Can you imagine how good this apple pie is going to be? Mmm, hey, what is the apple pie really made of? Made of? Oh, these seven ingredients: apples, butter, oats, flour, sugar, syrup, baking powder. Baking powder?
What's that made of? It's a powder that makes the pastry rise and get bigger. Okay, but what's the powder made of ? Sodium bicarbonate, some other stuff. So what's sodium bicarbonate made of then?
I don't know. Teeny tiny blocks of Lego? Philip is not the first person to ask, What is everything made of really? As long as 2500 years ago in ancient Greece, there were people who had time to think about that. Here are two of them talking about what happens if they cut something into smaller and smaller pieces.
Eventually, they must reach pieces that are so small that you can't cut them up any more. These smallest pieces were given the name indivisible, or in Greek, atomos. that we use today means The word, atom, just that, indivisible. But this idea that everything is made up of tiny atoms was not a particularly popular one. Aristotle believed that there were four types of matter, that everything was made from four elements: earth, air, fire, and water.
This idea of four elements had already been around for a long time and similar ideas existed in many other of the early civilizations. And this understanding continued to dominate for a long time. Right up to the Enlightenment. In the 18th century when scientific experimentation began in earnest. Well, in the beginning they were mostly trying to create gold.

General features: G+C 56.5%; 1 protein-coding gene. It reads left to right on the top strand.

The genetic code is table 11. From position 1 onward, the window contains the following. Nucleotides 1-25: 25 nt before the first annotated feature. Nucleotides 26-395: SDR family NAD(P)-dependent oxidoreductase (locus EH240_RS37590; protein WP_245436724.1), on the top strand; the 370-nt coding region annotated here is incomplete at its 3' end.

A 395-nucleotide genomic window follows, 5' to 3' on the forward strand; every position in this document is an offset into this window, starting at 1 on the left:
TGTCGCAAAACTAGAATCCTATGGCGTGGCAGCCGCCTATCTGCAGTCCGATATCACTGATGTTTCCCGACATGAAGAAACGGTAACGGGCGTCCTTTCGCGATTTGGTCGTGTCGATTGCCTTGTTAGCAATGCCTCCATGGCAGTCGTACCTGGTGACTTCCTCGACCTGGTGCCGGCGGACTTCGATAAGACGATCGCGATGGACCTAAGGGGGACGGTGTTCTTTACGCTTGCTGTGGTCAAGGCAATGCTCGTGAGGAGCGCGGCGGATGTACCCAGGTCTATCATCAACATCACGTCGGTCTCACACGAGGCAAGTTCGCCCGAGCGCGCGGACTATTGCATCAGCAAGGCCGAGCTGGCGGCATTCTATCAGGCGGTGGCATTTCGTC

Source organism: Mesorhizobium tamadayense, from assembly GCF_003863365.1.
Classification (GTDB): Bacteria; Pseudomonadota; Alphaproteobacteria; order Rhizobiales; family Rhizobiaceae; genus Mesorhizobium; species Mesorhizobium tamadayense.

These were the first chemists, or alchemists. They never succeeded in creating gold, but they did discover a lot of other interesting stuff. Here is one who tried to convert urine into gold. Instead he discovered the substance phosphorus. Scientists of this time soon understood that phosphorus and several other substances were not just any kind of matter.
These were the basic substances that could not be divided into their component parts. They were the elements. Scientists kept learning from each other and discovered one element after another during the 19th century. The list of elements grew longer, and longer. more than a 100 elements.
Today we know Just over 80 of them occur naturally outside of the laboratory. The most common element in the universe and the lightest is hydrogen. The most common element in the Earth's crust is oxygen. Here's an oxygen atom. If you put it together with two hydrogen atoms, you get a water molecule.
If you get together enough of these molecules, you'll eventually get a little lake. If instead you put one atom each of the elements sodium, hydrogen, and carbon together with three oxygen atoms then you have sodium bicarbonate which is what you find in baking powder. What about heat then? Is that also an ingredient in apple pie? What element is that?
Nah, heat isn't matter. It's energy. Atoms and molecules are matter. Is smell matter? Yes.
What smells are particles moving in the air. You can weigh and measure scent molecules. What about the air? Matter. Mostly oxygen and nitrogen.
Light? Not matter. Matter is stuff you can drop on your foot. Oops. But now.. Now we've got loads of apple pie matter on the floor.